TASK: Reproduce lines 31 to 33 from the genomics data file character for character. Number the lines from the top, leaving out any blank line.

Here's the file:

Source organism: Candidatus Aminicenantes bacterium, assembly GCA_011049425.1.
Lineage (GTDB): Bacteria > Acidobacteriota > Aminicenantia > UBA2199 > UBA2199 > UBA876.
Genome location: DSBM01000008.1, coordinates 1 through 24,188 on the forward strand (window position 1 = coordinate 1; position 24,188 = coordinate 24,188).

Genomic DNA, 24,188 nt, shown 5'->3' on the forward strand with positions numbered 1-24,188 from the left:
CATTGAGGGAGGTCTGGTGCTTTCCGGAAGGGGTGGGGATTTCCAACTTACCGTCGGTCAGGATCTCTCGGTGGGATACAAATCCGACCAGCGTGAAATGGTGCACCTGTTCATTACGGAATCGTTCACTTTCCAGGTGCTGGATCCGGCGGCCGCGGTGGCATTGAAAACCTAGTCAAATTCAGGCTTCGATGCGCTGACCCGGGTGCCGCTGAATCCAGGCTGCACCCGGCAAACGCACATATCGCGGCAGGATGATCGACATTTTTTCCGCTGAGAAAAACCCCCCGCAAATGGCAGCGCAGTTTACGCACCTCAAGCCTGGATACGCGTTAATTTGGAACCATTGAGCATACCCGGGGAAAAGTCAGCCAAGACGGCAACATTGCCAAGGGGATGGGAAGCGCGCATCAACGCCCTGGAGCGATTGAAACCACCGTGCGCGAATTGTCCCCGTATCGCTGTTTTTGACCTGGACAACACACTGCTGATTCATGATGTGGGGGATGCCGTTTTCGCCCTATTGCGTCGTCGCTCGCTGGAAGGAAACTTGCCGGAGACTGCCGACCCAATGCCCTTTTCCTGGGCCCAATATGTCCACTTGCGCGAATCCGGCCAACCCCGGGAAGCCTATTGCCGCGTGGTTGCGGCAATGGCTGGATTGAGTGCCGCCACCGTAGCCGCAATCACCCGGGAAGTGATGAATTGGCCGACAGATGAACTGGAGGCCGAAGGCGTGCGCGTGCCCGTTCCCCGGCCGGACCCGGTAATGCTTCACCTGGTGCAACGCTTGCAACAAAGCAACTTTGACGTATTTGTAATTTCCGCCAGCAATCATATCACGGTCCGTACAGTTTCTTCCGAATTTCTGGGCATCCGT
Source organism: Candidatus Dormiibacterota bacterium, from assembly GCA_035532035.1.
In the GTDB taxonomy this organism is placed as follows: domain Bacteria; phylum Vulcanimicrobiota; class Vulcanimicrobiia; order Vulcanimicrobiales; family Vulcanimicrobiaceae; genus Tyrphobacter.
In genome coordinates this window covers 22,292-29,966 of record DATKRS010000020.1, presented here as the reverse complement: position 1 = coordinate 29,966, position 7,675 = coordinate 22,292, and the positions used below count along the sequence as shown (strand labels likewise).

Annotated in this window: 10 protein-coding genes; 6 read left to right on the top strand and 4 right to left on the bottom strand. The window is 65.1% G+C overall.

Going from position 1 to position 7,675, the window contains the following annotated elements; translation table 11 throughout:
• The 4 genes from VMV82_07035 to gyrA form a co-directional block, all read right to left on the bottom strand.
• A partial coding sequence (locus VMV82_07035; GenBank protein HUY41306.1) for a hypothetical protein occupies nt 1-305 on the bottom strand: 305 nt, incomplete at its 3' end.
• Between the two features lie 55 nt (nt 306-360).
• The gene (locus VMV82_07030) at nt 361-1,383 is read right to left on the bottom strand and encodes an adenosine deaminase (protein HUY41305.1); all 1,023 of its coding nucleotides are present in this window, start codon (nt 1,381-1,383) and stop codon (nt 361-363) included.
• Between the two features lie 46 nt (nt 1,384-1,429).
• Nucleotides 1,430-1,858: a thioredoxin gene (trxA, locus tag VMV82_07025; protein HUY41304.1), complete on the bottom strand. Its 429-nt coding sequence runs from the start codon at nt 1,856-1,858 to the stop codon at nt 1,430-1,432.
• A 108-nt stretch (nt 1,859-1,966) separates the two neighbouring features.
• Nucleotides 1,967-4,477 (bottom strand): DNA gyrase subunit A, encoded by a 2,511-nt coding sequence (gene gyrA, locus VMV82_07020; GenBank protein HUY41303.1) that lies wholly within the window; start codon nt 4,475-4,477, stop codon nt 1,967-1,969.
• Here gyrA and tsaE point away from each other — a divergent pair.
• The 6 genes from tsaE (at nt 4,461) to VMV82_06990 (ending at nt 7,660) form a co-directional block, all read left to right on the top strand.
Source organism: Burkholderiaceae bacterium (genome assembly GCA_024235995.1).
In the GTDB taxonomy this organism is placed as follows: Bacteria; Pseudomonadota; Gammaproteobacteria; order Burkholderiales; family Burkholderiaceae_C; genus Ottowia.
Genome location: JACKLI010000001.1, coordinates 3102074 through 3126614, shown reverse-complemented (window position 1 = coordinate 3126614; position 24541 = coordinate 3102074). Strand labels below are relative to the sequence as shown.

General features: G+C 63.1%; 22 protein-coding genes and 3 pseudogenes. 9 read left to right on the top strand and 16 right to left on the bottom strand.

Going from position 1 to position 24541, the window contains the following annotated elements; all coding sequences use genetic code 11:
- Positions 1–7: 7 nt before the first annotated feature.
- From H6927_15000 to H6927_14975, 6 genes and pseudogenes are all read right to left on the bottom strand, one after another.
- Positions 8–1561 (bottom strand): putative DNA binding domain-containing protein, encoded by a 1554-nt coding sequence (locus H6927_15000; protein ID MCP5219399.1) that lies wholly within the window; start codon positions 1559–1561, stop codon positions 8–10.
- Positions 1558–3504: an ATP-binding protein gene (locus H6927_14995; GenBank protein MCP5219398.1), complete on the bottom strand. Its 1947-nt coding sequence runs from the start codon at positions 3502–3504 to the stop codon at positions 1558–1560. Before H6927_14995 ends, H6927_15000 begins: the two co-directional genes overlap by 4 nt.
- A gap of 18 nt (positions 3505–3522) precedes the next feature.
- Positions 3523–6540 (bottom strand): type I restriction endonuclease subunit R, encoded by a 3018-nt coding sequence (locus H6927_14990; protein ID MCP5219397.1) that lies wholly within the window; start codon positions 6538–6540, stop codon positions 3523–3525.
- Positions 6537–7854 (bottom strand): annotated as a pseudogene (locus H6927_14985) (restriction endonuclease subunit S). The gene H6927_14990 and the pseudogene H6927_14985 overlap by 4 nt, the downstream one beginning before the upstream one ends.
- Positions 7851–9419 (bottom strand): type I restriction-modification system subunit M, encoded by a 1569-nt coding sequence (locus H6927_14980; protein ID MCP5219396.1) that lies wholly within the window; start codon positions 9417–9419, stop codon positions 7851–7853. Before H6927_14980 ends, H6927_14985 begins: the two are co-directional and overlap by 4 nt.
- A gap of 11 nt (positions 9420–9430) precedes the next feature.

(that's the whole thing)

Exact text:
- Positions 3523–6540 (bottom strand): type I restriction endonuclease subunit R, encoded by a 3018-nt coding sequence (locus H6927_14990; protein ID MCP5219397.1) that lies wholly within the window; start codon positions 6538–6540, stop codon positions 3523–3525.
- Positions 6537–7854 (bottom strand): annotated as a pseudogene (locus H6927_14985) (restriction endonuclease subunit S). The gene H6927_14990 and the pseudogene H6927_14985 overlap by 4 nt, the downstream one beginning before the upstream one ends.
- Positions 7851–9419 (bottom strand): type I restriction-modification system subunit M, encoded by a 1569-nt coding sequence (locus H6927_14980; protein ID MCP5219396.1) that lies wholly within the window; start codon positions 9417–9419, stop codon positions 7851–7853. Before H6927_14980 ends, H6927_14985 begins: the two are co-directional and overlap by 4 nt.